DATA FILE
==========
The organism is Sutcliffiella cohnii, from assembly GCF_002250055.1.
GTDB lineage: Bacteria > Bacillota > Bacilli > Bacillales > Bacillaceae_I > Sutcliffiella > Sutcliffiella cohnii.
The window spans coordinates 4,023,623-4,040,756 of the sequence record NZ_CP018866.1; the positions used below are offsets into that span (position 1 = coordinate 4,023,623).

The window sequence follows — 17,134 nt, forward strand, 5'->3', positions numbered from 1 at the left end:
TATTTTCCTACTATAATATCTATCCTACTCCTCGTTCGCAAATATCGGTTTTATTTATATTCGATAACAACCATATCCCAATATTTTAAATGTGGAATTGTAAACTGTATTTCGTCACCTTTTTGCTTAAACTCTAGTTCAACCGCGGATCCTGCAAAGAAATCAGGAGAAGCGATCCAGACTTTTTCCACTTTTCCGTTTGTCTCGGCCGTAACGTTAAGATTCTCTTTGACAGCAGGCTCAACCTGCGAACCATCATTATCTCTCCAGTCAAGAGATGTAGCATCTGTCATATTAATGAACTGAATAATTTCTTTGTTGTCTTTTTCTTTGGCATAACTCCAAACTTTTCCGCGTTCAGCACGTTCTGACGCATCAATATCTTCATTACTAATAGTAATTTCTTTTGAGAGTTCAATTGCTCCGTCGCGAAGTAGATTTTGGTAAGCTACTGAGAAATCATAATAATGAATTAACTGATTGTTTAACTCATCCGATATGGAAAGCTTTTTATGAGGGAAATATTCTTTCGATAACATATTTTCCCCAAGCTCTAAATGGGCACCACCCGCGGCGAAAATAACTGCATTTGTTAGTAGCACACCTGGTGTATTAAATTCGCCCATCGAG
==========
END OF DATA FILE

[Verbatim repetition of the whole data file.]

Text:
The organism is Sutcliffiella cohnii, from assembly GCF_002250055.1.
GTDB lineage: Bacteria > Bacillota > Bacilli > Bacillales > Bacillaceae_I > Sutcliffiella > Sutcliffiella cohnii.
The window spans coordinates 4,023,623-4,040,756 of the sequence record NZ_CP018866.1; the positions used below are offsets into that span (position 1 = coordinate 4,023,623).

The window sequence follows — 17,134 nt, forward strand, 5'->3', positions numbered from 1 at the left end:
TATTTTCCTACTATAATATCTATCCTACTCCTCGTTCGCAAATATCGGTTTTATTTATATTCGATAACAACCATATCCCAATATTTTAAATGTGGAATTGTAAACTGTATTTCGTCACCTTTTTGCTTAAACTCTAGTTCAACCGCGGATCCTGCAAAGAAATCAGGAGAAGCGATCCAGACTTTTTCCACTTTTCCGTTTGTCTCGGCCGTAACGTTAAGATTCTCTTTGACAGCAGGCTCAACCTGCGAACCATCATTATCTCTCCAGTCAAGAGATGTAGCATCTGTCATATTAATGAACTGAATAATTTCTTTGTTGTCTTTTTCTTTGGCATAACTCCAAACTTTTCCGCGTTCAGCACGTTCTGACGCATCAATATCTTCATTACTAATAGTAATTTCTTTTGAGAGTTCAATTGCTCCGTCGCGAAGTAGATTTTGGTAAGCTACTGAGAAATCATAATAATGAATTAACTGATTGTTTAACTCATCCGATATGGAAAGCTTTTTATGAGGGAAATATTCTTTCGATAACATATTTTCCCCAAGCTCTAAATGGGCACCACCCGCGGCGAAAATAACTGCATTTGTTAGTAGCACACCTGGTGTATTAAATTCGCCCATCGAG